(Since Tom liked my metaphor during lecture, I ran with it for this week’s post. Also, since this is my last official blog for the semester, I just wrote what’s on my mind. So be patient — it’s long.)
When I was a kid, I took forever to learn to swim.
My dad would take me to the local pool for lessons, and I’d climb into the shallow end with a lifeguard nearby. But every time the instructor would step away, I’d panic and and reach for the wall.
After several summers of clinging to the edge of the pool, things started to click. Unfortunately, I don’t have some beautiful, insightful memory of the first time I believed I’d stay afloat when the lifeguard let me go. (I mean, I was like eight years old. You can only expect so much from my memory.) But I do remember, one year, jumping into the pool for pre-lesson evaluation and deciding I was just going to gather my courage and swim.
That was around the time I realized I could swim without sinking. I just had to let go of the wall.
A week and a half before the semester started, I was pacing through my house. Ever since I’d flown to Houston for winter break, I’d been questioning my decision to spend a second semester on the education beat.
I’d loved being an education reporter, and I would’ve loved it if I’d gone back. But I was beginning to realize that part of the reason I wanted to return was because I was afraid to do anything else. It was a safe, familiar option. I worried that if I switched, I’d sink.
After talking with family and friends and over thinking the situation, I’d emailed the newsroom in a rush of emotion and clarity to request a beat swap.
The advice flooded in. Have you thought about going to John? Consider switching to Jeanne. We’ve got a lot of advanced reporters on public life, but if that’s what you want, we’ll make it happen.
Hence, the pacing.
To keep myself from getting stuck between decisions, I gave myself a deadline. And a week before the start of the semester, I emailed Scott and asked to switch to community.
I decided to let go of the wall.
I have a week left of advanced reporting. I’ve published several long profiles, a couple of quick-turns and a massive, 100+ inch project that ate almost four pages of the Sunday paper. Before my last day, I’ll have finished two more stories, one of which includes multimedia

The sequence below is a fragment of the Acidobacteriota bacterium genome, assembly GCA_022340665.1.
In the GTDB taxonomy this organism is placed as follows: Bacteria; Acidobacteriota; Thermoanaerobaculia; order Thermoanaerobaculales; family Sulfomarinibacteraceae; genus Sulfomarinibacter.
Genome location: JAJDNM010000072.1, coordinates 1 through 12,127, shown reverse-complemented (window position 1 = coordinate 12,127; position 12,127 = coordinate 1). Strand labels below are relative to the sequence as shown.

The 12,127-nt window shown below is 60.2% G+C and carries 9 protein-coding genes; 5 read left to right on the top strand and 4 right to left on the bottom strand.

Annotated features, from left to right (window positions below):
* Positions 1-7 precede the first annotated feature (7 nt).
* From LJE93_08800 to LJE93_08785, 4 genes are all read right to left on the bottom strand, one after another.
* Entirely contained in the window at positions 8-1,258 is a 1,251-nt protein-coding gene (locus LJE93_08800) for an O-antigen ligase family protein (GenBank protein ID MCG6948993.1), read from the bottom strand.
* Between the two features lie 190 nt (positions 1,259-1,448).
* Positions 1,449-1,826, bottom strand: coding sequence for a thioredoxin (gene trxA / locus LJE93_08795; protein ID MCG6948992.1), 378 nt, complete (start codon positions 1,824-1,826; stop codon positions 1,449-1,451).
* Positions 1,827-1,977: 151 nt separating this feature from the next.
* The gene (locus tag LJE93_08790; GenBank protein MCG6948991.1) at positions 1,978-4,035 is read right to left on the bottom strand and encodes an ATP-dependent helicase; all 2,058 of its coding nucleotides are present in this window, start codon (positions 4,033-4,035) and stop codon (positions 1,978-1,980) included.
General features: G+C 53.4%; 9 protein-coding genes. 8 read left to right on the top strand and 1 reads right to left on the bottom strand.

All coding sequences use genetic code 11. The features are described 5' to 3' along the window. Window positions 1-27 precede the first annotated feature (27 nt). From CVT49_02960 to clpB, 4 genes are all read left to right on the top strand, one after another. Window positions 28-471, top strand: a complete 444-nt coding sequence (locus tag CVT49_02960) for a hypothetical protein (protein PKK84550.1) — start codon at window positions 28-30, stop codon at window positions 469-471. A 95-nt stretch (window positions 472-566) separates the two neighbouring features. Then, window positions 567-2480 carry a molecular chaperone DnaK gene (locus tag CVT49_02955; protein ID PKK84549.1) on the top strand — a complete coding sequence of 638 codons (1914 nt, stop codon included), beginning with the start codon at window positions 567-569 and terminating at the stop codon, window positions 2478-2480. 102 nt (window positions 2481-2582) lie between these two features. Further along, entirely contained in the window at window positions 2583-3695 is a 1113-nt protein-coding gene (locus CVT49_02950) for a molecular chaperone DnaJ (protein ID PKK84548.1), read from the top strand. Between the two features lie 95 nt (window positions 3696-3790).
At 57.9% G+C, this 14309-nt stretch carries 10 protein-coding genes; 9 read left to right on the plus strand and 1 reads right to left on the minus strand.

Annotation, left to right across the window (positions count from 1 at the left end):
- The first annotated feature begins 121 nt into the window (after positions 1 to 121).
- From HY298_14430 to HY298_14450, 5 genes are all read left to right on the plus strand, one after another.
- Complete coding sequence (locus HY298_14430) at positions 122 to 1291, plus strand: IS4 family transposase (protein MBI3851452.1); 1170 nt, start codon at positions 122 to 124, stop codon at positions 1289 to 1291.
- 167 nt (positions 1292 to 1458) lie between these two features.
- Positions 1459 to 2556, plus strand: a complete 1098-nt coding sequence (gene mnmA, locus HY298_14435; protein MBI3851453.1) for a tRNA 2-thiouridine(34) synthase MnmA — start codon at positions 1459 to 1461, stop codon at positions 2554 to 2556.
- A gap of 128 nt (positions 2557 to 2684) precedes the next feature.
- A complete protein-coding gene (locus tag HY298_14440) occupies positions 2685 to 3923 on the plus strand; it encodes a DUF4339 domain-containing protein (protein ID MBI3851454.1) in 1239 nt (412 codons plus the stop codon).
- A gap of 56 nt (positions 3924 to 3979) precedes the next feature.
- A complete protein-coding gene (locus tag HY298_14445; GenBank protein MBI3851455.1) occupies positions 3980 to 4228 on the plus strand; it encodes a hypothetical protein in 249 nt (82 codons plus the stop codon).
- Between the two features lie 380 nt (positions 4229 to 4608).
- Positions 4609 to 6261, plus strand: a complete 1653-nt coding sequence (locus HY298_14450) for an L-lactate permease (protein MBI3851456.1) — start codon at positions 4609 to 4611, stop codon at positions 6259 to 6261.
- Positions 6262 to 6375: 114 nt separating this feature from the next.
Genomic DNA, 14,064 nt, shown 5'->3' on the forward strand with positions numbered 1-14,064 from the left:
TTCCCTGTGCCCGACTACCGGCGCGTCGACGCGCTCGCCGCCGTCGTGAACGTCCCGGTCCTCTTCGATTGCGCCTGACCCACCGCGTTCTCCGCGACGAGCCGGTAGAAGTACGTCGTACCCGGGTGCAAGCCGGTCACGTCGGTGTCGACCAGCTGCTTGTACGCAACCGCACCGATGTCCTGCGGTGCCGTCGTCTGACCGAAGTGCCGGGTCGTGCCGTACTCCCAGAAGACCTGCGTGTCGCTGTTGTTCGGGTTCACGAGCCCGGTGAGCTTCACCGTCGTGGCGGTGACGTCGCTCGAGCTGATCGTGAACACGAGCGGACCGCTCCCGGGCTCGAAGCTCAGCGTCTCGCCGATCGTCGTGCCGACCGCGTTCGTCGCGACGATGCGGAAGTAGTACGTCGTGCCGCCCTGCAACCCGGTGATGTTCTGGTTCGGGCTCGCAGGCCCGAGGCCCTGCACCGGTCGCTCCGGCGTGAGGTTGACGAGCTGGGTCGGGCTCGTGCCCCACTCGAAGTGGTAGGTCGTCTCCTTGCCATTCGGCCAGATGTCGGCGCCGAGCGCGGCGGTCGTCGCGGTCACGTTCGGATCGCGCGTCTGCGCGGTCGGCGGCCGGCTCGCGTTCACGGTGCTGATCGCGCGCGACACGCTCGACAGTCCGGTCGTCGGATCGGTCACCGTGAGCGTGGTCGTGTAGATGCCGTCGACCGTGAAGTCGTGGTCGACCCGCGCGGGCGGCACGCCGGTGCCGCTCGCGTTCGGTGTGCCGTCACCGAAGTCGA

My goals for the semester, summed up, were these: write better, report for detail, bring my own ideas to the table. My last goal was confidence — the linchpin to make the other three happen and my potential Achilles heel.
To varying degrees, I’ve accomplished all of them. I pitched most of my stories, I pay attention to every word, I try to ask the extra question.
But I’m most proud of how completely I accomplished my last goal.
When I decided to switch beats, I was a little terrified I’d doomed myself to failure. (This is how my mind works, OK? I swear it’s becoming more manageable.)
But once I let go of the wall, I found that I could stay afloat. My ideas weren’t awful and my writing didn’t suck. I could juggle several stories at once. I took constructive criticism from my editor and grew from it. I discovered that I have a strong will and an immense capacity for determination that I can use to push through my fear.
I started taking risks — digging for ideas, pitching stories, writing for precision rather than safety, asking questions I was afraid would be uncomfortable, getting advice when I needed it, not getting advice when I realized I already knew the answer, trusting myself to know what I was doing.
Pushing myself to have confidence transformed the way I write and report. It made my goals manageable and helped me take on everything this semester threw at me.
At the end of class, Tom talked about using our last posts to offer wisdom to future advanced reporters. I could write about prioritizing my time and seeing sources as people and making my writing come to life, and those would be great pieces of advice.
But in advanced reporting, my key to surviving and thriving was just letting go of the wall. By taking risks, bringing my ideas to the table, learning from my editor and pushing through my fear, I found that I enjoy journalism, that I’m capable of doing it well, that I could see myself spending my career in a newsroom.
I just had to trust myself enough to learn that.